Another company to fall off the list since last month is Remote, who makes it easier for companies to hire across the globe.
We’ve touched on Notion and OpenAI in past issues. They’re both linked at the hip in many ways, as OpenAI powers Notion’s AI offering. What’s amazing is how OpenAI accelerated their month over month growth from 11% (May to June) to 33% (June to July). This is a break-neck pace, especially since they now employ a base of ~1,700 total people.
Finally, keep an eye on Canva, who’s added 1,300 people in just one quarter, as they close in on 10,000 total employees.
Walkme hits the breaks on hiring, while New Relic makes headcount cuts ahead of take private
More than 226,000 people have been laid off in the tech sector so far in 2023 across more than 900 tech companies, according to the Layoffs.fyi tracker (an increase of 11,000 people m/m).
The impact of headcount cuts on run rate performance is hard to quantify for three reasons:
The results don’t immediately show up in the P&L. There are one time costs related to severance that actually cause a temporary increase in spend.
“In terms of severance, [Gitlab CEO] Sijbrandij said that all staff affected will receive pay through the “transition period,” plus a single payout equivalent to around four months base salary. He also said that staff will continue to receive healthcare for six months in locations where that is part of their package.” - TC
The teams who experienced cuts need to stabilize and may not be as efficient in the short term as they reorganize (and re-motivate)
It’s common for orgs to backfill roles they just cut with different functional roles elsewhere in the org as they shift to a different strategy
Net, net: Yes, there should be some sort of OPEX run rate adjustment for companies who make cuts - just probably not as much as you’d think.
WalkMe made the deepest cuts m/m within our dataset. Their stock price follows a similar trend, halving over the course of the last year, despite growing TTM revenue more than 20% y/y.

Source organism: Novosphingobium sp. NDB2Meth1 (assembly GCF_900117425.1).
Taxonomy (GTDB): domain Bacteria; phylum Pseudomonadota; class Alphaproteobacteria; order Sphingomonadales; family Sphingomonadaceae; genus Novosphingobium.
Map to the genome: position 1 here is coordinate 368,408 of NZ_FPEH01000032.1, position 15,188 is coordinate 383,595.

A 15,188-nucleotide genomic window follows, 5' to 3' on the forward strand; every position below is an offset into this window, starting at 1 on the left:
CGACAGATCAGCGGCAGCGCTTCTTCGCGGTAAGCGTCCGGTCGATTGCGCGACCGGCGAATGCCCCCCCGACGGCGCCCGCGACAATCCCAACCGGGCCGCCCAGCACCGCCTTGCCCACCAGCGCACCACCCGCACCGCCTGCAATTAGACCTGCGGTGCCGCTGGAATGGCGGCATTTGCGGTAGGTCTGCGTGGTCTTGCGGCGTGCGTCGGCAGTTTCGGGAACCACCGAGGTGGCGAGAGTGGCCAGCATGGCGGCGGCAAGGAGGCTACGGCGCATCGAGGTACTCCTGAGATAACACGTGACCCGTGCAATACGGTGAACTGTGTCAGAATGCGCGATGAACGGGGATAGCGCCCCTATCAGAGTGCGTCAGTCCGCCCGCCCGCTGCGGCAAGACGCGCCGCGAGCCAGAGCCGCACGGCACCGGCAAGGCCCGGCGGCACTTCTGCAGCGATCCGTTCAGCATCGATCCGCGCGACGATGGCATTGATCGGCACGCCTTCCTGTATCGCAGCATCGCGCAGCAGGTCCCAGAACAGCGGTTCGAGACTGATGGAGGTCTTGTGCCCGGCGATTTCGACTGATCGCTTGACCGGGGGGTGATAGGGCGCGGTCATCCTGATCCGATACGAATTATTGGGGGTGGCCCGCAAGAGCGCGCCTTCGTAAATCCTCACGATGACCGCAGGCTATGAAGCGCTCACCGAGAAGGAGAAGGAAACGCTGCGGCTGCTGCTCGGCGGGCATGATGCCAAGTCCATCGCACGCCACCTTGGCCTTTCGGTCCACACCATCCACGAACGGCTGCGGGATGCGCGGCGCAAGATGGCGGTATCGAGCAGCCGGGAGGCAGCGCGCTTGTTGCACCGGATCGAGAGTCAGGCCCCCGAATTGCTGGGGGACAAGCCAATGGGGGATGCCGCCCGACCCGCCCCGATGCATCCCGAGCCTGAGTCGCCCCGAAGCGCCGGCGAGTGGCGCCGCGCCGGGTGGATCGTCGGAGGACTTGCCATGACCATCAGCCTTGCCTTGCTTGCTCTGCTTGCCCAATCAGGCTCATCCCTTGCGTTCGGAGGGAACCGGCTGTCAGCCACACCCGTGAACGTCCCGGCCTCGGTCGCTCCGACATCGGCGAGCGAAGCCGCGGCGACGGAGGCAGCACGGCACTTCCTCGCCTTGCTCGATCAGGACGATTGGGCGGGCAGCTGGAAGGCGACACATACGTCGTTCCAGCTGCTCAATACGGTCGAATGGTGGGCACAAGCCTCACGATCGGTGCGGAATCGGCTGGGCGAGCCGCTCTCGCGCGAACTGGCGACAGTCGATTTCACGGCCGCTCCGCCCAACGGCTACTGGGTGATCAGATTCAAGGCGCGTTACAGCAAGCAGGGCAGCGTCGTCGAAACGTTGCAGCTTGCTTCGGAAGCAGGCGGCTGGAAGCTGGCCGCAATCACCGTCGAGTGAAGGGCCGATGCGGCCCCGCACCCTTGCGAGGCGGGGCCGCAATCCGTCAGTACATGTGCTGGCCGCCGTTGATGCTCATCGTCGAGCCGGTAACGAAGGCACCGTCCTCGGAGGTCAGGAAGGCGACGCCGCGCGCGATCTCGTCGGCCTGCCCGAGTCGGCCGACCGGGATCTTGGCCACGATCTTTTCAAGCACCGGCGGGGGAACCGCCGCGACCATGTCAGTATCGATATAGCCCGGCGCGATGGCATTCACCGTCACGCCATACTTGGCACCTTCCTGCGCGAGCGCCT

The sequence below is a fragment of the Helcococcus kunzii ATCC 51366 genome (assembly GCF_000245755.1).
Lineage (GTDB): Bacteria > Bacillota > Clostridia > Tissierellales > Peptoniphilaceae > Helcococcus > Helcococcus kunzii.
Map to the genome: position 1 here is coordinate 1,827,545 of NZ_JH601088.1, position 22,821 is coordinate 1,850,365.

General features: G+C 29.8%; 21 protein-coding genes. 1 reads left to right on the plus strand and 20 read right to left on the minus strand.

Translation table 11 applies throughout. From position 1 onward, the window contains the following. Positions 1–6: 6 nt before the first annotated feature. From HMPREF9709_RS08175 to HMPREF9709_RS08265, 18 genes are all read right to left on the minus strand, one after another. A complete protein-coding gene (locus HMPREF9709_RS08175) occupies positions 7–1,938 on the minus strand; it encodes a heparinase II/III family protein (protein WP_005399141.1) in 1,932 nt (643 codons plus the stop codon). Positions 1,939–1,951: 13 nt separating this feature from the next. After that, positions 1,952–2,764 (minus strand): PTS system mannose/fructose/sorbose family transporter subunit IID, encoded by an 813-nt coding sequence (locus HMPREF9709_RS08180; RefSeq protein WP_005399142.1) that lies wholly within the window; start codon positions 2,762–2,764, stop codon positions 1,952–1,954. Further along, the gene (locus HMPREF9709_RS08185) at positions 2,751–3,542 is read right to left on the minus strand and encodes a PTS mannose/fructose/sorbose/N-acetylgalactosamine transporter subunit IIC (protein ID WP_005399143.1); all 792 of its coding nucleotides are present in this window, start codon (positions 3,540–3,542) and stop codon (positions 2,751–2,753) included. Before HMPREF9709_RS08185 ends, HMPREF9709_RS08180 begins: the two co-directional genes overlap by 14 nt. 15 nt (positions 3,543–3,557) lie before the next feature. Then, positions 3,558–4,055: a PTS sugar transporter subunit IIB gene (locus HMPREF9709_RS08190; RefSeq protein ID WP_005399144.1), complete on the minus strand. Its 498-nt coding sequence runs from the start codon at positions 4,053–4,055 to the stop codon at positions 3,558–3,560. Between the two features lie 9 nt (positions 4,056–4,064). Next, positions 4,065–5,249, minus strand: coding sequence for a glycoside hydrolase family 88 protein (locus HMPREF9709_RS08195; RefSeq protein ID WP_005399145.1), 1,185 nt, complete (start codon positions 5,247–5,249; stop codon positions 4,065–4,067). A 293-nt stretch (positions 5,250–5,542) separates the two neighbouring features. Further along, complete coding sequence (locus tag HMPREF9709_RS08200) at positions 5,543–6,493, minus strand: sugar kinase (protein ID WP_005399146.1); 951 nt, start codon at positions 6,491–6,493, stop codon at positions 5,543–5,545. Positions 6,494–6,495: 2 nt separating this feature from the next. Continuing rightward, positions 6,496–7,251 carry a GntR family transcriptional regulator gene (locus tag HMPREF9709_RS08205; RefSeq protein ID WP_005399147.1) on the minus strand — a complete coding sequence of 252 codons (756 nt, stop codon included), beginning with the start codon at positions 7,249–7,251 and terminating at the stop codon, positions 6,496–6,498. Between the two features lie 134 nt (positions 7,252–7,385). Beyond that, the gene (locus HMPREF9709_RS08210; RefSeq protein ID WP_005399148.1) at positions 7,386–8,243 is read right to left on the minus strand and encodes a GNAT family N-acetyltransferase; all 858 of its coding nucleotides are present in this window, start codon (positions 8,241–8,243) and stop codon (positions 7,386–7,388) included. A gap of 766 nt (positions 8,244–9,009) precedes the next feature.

Gitlab and Github, two leading developer platforms, both decreased their total headcount by 3% last month, but don’t appear to have made further cuts in July.
Xero’s decline reflects their emphasis on improved profitability (recently announced 15% overall headcount reductions) under their new CEO. This continues to work through our data set through the month of July, with a similar decline this month of 2%.
New Relic appears on the list again, which coincides with their recent take private announcement:
As reported by CNBC, TPG and Francisco Partners were able to salvage a deal that initially fell through months ago after securing enough debt financing to meet New Relic’s desired valuation. Major shareholders, including founder and executive chairman Lew Cirne and activist hedge fund Jana Partners, have signed off.
Under the terms of the agreement, New Relic will have a 45-day “go-shop” period during which it can entertain offers from other qualified bidders. But should it close as proposed — likely in late 2023 or early 2024, subject to customary closing conditions — New Relic shareholders will receive $87 per share, a 7.5% premium over the stock’s closing price on Friday.
If you recall, in 2021 New Relic underwent a restructuring plan to move away from a software subscription sales model to a consumption-based model, which included laying off nearly 160 employees.